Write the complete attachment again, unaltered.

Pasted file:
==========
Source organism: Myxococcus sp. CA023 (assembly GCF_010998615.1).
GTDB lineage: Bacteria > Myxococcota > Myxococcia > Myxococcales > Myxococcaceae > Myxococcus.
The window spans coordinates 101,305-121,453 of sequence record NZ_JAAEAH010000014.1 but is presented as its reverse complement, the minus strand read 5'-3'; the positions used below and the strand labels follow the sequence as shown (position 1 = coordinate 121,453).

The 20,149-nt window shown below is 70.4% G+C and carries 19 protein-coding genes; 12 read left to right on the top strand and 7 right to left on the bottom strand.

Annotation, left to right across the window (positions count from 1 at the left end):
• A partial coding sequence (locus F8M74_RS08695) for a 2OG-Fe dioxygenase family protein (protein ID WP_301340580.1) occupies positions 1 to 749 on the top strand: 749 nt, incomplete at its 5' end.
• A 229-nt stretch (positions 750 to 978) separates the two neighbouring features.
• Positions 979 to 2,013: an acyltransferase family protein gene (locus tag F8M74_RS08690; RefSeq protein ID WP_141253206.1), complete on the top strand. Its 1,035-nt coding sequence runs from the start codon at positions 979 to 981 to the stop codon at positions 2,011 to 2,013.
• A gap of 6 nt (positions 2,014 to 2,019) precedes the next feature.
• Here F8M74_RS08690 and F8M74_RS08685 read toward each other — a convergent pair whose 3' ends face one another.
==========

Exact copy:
Source organism: Myxococcus sp. CA023 (assembly GCF_010998615.1).
GTDB lineage: Bacteria > Myxococcota > Myxococcia > Myxococcales > Myxococcaceae > Myxococcus.
The window spans coordinates 101,305-121,453 of sequence record NZ_JAAEAH010000014.1 but is presented as its reverse complement, the minus strand read 5'-3'; the positions used below and the strand labels follow the sequence as shown (position 1 = coordinate 121,453).

The 20,149-nt window shown below is 70.4% G+C and carries 19 protein-coding genes; 12 read left to right on the top strand and 7 right to left on the bottom strand.

Annotation, left to right across the window (positions count from 1 at the left end):
• A partial coding sequence (locus F8M74_RS08695) for a 2OG-Fe dioxygenase family protein (protein ID WP_301340580.1) occupies positions 1 to 749 on the top strand: 749 nt, incomplete at its 5' end.
• A 229-nt stretch (positions 750 to 978) separates the two neighbouring features.
• Positions 979 to 2,013: an acyltransferase family protein gene (locus tag F8M74_RS08690; RefSeq protein ID WP_141253206.1), complete on the top strand. Its 1,035-nt coding sequence runs from the start codon at positions 979 to 981 to the stop codon at positions 2,011 to 2,013.
• A gap of 6 nt (positions 2,014 to 2,019) precedes the next feature.
• Here F8M74_RS08690 and F8M74_RS08685 read toward each other — a convergent pair whose 3' ends face one another.